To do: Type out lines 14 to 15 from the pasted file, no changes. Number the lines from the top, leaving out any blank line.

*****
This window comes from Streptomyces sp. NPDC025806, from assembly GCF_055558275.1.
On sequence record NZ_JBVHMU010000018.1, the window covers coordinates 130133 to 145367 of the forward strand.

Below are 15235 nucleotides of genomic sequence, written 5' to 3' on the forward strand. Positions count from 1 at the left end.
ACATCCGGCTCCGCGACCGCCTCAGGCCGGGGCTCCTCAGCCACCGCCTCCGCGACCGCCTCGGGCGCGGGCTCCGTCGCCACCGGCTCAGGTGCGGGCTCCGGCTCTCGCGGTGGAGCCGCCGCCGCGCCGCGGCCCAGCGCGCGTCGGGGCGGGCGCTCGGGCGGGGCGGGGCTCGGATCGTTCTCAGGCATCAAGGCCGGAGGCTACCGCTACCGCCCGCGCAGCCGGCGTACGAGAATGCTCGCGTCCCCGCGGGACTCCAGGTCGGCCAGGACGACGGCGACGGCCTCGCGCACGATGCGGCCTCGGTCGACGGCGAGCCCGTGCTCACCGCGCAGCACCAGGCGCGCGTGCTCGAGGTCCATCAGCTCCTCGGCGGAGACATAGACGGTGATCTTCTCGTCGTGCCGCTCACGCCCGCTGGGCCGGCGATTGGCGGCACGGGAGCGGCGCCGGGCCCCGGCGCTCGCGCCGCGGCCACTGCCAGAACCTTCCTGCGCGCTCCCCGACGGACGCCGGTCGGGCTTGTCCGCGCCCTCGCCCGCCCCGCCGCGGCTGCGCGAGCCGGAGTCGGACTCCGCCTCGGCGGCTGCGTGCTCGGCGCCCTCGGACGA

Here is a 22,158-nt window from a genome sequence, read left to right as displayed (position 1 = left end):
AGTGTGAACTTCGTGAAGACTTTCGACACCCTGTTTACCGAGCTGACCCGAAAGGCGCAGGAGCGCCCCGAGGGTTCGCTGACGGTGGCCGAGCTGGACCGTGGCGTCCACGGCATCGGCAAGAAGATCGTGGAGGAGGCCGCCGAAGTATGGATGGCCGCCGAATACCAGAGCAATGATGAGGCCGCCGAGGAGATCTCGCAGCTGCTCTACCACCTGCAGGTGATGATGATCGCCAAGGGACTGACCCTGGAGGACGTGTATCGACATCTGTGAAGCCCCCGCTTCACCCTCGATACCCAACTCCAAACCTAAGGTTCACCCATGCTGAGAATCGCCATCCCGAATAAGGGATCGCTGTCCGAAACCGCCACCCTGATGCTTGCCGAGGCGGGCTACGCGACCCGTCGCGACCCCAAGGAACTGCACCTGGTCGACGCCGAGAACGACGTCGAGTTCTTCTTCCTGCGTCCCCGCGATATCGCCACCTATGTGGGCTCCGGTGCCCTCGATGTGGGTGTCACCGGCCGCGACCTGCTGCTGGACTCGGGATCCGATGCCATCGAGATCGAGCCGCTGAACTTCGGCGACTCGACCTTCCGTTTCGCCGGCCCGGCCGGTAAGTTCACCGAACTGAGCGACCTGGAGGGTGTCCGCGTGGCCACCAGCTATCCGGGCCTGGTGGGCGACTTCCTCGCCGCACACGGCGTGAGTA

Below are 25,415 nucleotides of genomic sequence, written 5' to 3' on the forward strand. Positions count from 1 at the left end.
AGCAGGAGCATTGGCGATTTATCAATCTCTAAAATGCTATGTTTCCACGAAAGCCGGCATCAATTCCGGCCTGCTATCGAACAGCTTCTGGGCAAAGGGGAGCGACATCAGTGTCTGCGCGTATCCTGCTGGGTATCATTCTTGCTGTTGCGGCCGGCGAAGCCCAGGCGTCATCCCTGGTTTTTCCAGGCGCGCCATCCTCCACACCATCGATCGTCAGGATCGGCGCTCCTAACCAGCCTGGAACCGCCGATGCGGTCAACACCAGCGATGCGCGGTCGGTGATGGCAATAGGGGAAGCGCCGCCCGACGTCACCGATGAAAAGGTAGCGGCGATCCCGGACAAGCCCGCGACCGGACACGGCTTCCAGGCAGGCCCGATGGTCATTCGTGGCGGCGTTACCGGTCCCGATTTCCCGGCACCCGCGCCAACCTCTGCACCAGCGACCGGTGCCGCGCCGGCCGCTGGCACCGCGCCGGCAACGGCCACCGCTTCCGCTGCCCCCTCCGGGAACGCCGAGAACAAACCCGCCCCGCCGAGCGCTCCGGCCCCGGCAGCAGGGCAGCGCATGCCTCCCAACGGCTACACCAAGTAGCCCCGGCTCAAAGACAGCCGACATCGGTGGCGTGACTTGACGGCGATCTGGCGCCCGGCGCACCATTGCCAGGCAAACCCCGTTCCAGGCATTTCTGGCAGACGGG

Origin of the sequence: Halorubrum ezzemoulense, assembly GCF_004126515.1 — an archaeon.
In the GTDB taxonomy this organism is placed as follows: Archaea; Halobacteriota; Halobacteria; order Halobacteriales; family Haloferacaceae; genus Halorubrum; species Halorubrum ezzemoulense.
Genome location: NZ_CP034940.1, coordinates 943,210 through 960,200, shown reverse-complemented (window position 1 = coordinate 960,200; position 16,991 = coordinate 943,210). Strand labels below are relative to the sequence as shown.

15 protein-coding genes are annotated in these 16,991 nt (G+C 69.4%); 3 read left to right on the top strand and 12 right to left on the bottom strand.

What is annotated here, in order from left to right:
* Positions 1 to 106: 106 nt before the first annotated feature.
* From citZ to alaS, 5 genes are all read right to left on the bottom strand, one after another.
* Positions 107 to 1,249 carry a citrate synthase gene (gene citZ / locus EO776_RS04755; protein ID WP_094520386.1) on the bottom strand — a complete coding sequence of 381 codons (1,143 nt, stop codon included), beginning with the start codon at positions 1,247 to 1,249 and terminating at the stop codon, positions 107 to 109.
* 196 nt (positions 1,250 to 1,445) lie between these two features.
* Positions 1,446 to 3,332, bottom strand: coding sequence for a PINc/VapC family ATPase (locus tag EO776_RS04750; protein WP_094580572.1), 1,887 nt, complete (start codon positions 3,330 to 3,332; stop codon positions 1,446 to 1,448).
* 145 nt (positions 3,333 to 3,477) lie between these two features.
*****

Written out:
* Positions 1 to 106: 106 nt before the first annotated feature.
* From citZ to alaS, 5 genes are all read right to left on the bottom strand, one after another.